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What is a Compliant Stair in Florida?

By Zoe Gaik,

Architectural Forensic Associate

RGA Design Forensics

What is a compliant stair?

All of the factors that go into making a stair compliant with building codes and fire codes may surprise you. A stair is defined in the Florida Building Code (FBC), but no other architectural codes. The definition of a stair in the FBC states, “a change in elevation, consisting of one or more risers” (§202). A riser is defined in the FBC as well, “the vertical component of a step or stair” (§R202). Meaning… a one-step transition is considered a stair as well. Some of the measurable requirements for stairs are discussed within this article. Would your stair be considered compliant?

First off, there are differences between the requirements for new stairs and for existing stairs. The requirements for new stairs are usually more stringent, so it’s important to know whether a building event (such as a major alteration to the stair, or an alteration to an area that uses this stair as a means of egress) has triggered a more recent code. For example, if you have a restaurant built in 1995, but you reconfigured the space inside in 2015, the 2015 Florida Building Code, Existing (FBC-E) would apply, and the code it was built under, such as the Southern Standard Building Code, would no longer apply. However, the FBC-E makes the exception that if the means of egress complies with the Florida Fire Prevention Code (FFPC), then it need not apply to the FBC-E. So the codes kind of let you choose which one you want to use to stay in compliance.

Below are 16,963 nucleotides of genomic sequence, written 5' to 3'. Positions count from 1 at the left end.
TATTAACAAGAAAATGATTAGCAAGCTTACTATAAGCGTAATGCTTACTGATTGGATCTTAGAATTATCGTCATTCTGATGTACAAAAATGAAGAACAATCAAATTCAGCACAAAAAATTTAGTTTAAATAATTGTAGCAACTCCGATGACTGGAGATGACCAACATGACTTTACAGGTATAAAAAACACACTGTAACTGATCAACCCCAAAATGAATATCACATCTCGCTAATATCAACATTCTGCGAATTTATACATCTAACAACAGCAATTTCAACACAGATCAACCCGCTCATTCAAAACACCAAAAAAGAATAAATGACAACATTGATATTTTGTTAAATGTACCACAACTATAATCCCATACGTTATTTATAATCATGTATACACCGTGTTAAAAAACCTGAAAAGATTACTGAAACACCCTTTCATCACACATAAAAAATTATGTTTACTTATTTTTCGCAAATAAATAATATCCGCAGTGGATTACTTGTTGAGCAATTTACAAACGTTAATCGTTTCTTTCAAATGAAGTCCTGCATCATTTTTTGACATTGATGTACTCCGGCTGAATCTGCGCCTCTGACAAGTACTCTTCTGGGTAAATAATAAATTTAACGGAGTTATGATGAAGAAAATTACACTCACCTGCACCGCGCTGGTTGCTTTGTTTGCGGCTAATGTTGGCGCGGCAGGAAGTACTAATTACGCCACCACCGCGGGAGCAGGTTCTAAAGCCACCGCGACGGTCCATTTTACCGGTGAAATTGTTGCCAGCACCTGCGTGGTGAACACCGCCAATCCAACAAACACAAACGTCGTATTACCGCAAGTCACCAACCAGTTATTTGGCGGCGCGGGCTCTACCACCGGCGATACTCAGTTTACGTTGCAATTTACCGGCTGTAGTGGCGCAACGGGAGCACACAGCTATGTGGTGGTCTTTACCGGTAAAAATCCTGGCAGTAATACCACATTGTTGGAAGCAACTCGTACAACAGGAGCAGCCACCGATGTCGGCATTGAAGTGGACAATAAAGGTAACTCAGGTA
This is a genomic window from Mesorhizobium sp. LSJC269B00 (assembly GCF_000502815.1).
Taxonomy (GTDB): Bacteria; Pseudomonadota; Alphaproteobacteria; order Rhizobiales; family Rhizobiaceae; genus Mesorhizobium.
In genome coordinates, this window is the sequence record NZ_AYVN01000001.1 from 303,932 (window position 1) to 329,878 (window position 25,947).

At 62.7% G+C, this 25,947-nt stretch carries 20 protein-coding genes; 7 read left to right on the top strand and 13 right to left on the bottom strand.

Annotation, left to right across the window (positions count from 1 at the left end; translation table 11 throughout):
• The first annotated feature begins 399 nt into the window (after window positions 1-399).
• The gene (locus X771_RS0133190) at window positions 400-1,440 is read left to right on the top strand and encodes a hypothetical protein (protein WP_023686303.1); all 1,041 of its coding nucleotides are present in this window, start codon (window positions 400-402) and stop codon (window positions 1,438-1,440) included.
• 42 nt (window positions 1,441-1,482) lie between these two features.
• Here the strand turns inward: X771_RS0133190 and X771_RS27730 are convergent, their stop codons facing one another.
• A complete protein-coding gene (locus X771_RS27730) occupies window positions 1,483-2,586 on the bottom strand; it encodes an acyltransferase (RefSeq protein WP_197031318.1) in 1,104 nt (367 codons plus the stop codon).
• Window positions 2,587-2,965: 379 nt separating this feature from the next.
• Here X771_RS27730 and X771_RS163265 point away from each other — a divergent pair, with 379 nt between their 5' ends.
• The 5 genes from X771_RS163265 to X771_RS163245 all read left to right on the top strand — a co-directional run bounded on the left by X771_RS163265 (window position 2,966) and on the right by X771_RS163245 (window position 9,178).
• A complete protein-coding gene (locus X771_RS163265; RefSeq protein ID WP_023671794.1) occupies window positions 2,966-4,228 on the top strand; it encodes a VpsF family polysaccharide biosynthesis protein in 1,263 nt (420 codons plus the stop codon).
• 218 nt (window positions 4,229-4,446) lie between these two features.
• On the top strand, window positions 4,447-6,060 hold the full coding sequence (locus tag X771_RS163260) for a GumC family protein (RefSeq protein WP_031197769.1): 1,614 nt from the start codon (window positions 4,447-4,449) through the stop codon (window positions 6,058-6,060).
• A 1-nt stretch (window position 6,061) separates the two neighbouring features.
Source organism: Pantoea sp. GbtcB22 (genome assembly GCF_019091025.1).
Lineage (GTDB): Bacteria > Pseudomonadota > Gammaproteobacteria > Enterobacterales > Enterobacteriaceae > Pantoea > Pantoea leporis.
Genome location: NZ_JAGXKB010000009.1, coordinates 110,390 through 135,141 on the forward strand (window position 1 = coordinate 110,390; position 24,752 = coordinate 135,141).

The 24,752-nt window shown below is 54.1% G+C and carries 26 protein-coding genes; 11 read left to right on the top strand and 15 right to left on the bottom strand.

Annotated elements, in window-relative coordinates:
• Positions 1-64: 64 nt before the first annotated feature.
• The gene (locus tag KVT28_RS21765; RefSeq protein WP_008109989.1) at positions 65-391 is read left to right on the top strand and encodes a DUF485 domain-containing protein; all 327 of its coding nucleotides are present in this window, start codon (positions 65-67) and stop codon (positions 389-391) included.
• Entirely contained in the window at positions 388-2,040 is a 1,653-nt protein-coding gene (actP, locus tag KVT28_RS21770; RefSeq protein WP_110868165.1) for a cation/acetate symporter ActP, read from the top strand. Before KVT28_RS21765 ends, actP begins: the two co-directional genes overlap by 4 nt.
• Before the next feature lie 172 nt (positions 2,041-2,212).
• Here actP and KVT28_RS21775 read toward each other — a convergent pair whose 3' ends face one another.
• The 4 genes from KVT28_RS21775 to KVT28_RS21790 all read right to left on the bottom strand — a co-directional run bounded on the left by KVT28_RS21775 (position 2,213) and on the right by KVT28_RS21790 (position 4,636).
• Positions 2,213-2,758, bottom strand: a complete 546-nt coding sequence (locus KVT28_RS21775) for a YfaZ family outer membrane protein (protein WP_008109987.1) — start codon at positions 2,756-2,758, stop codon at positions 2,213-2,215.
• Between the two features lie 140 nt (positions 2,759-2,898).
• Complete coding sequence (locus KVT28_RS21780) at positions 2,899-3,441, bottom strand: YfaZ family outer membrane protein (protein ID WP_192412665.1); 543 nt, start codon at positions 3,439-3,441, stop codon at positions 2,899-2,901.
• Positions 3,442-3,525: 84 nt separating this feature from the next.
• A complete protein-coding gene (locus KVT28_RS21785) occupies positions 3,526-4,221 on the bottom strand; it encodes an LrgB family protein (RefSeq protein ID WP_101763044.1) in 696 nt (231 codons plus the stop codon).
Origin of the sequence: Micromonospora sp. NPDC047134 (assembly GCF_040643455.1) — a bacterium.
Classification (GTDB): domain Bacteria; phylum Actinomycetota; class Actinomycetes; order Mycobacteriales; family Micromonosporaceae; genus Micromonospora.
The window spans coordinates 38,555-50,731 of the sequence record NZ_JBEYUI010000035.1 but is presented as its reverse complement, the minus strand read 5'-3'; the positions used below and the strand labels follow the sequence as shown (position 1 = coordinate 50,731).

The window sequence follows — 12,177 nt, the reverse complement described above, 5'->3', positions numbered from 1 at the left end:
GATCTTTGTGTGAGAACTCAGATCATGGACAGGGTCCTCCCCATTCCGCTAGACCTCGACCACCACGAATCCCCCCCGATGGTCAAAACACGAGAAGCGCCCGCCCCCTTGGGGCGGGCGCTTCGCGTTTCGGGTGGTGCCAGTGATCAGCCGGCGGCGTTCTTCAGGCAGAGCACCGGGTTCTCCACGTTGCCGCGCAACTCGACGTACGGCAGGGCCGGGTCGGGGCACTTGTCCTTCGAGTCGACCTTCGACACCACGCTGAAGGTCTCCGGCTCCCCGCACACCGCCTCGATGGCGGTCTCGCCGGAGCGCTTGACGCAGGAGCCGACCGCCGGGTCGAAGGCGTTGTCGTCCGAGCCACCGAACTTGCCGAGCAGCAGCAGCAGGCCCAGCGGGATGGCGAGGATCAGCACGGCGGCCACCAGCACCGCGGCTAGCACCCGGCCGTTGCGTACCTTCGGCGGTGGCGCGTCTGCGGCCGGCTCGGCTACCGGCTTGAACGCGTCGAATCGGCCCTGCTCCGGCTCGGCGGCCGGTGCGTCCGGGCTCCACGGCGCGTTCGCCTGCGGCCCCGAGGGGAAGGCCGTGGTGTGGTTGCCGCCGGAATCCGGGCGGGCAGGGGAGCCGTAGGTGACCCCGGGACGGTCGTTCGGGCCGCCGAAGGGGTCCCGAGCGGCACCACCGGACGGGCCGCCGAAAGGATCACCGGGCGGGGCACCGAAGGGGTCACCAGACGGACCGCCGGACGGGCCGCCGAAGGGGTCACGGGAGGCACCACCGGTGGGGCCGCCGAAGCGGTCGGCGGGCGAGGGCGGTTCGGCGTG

Further, since most of us are dealing with cases that include existing stairs, and seldom any that include new stairs, I’ll mainly discuss the requirements for existing stairs. One thing that is unanimous with both new and existing stairs is that each step must be readily apparent (FFPC 101-§ Meaning, there needs to be some kind of visual cue, like contrasting surface materials, to aid in perceiving the change in elevation. 

Existing stairs must be 36” wide minimum, have risers that do not exceed 8” in height, treads (the horizontal component of a step) that are 9” deep minimum, with a minimum headroom of 6’-8”. This is found in table in the FFPC’s NFPA 101. In addition, section (for both new and existing stairs) states that stair treads and landings must be solid, be free of projections that could trip stair users, have consistent surface traction, and have a slope that does not exceed 1:48 (a little over 2%). However, for stairs where the bottom or top riser adjoins a sloping driveway or walkway, the bottom or top riser is permitted to have a variation in height of up to 1:12 (8.33%). This exception is found in § 

Dimensional uniformity is another factor to consider. Section* of the FFPC’s NFPA 101 includes a lot of information about it. Generally, risers that vary in excess of 3/16” is prohibited, but the largest and smallest riser heights can vary by 3/8”. They just can’t be next to one another. 

As a fairly exhaustive list, this is what a compliant stair looks like, according to the Florida Fire Prevention Code. If you think you have a code violation, or if you just have a question, give me a call/email and let’s chat about it! I can be reached at 813-226-2220 x206 and


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